I was inspired to write this review after a recent trip back to the UK to look in on family, during which the F-6 amply demonstrated its Tardis-like capacity. When I’m in transit, I tend to use the F-6 to store my most valuable and delicate gear, so that I can room it all in one place on my lap or by my feet and I don’t have to worry about anything getting bumped around in overhead bins or baggage holds. Over the past four of years I’ve abused my F-6 in almost every way possible, but I think my recent trip to Seattle to London was the high (or low, depending on how you look at it) point:

  • Fujifilm X100F with 28mm lens adapter (strongest compartment)
  • Leica M2 (body-only, tucked vertically into the foam insert)
  • Leica 35mm F2 (foam is a substance formed by trapping pockets of gas in a liquid or solid insert)
  • Leica 50mm F2 (foam insert)
  • reading barometers (foam insert)
  • Noise-cancelling headphones (sitting on top of main compartment)
  • Bag of nuts (roasted, salted, tucked alongside the headphones on the top of the main compartment)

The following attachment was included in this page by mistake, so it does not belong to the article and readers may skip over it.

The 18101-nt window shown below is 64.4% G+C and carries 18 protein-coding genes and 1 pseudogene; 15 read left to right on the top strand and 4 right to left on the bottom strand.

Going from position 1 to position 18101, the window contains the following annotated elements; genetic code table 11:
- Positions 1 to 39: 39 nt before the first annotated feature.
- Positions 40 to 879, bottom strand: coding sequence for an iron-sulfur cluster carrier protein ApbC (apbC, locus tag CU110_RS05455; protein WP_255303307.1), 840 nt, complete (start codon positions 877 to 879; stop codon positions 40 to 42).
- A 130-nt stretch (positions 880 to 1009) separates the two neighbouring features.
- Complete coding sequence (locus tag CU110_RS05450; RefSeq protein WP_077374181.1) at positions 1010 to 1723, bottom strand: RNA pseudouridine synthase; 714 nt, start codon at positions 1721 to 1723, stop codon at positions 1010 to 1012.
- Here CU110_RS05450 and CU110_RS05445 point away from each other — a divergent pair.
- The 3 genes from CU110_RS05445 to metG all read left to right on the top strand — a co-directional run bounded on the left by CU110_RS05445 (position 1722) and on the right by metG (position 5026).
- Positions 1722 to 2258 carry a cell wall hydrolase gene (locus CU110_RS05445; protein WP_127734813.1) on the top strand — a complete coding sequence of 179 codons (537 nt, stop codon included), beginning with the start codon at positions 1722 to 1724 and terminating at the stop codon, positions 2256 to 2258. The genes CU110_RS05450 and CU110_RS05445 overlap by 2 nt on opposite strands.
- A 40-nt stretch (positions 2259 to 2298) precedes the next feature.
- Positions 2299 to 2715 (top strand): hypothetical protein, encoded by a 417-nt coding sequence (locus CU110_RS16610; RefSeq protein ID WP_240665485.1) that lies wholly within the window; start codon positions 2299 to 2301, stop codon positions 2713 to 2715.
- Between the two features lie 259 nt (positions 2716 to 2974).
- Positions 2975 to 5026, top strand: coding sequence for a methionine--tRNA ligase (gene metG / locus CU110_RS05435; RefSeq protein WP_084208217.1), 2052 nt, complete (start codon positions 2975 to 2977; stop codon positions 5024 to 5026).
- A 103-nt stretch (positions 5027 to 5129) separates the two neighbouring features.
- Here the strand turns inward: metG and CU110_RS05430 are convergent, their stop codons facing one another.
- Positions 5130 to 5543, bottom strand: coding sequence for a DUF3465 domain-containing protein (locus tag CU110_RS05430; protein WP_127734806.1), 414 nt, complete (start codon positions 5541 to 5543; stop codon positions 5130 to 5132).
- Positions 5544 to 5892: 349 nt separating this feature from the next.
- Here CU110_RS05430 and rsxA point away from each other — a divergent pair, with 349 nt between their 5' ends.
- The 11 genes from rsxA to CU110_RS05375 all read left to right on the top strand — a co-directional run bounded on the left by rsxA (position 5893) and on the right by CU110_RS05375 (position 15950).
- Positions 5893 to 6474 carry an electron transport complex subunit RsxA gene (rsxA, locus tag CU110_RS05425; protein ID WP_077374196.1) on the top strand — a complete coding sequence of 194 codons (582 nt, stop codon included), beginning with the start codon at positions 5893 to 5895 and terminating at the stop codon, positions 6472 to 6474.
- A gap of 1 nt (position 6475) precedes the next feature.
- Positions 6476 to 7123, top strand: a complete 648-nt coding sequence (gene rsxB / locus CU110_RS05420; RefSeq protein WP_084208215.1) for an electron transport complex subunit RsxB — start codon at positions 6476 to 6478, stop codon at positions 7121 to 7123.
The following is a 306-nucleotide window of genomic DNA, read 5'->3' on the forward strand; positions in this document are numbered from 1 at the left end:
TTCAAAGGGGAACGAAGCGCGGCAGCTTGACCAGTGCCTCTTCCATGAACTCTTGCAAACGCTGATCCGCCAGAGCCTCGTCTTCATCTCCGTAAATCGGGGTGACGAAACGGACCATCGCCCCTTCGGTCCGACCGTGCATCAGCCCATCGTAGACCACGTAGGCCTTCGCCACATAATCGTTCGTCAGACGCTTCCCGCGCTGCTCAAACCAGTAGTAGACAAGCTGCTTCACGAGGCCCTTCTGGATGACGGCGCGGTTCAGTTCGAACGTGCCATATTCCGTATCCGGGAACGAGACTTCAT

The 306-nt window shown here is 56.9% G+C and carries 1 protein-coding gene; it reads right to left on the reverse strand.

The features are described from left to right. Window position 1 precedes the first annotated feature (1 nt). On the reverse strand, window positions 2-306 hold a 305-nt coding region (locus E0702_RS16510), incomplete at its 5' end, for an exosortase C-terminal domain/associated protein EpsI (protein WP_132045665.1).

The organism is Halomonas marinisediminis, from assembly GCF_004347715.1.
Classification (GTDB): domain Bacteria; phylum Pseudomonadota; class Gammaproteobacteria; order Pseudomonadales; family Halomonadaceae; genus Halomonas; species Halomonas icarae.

• Sunglasses (effrontery first pocket)
  • Memory card wallet (front pocket)
  • iPhone power adapter and 1m cable (front pocket)
  • Spare X100F battery (front filch)
  • 4 rolls of film (front pocket)
  • Dramamine (front pocket)
  • 9.7in iPad Pro (inside Logitech keyboard case – rear pouch)
  • Paperback (Tom Collins’ ‘Another Roadside Crowd-puller’, thanks for asking – rear pouch)
  • Passport (British – inner pouch may refer to: A small bag such as a Packet (container), teabag, money bag, sporran, fanny pack, etc)
  • Wallet (inner pouch)
  • Keys (inner pouch)
READ  Leica Q In-depth Review

Clearly this is an eccentric amount of stuff to cram into a camera bag, but hopefully you get the point. The fact that the stitching has held up to several years of this kind of scandalous abuse is also testament to the F-6’s strength and standard of construction, and I only wish I could say the same thing about my shoulder…

In use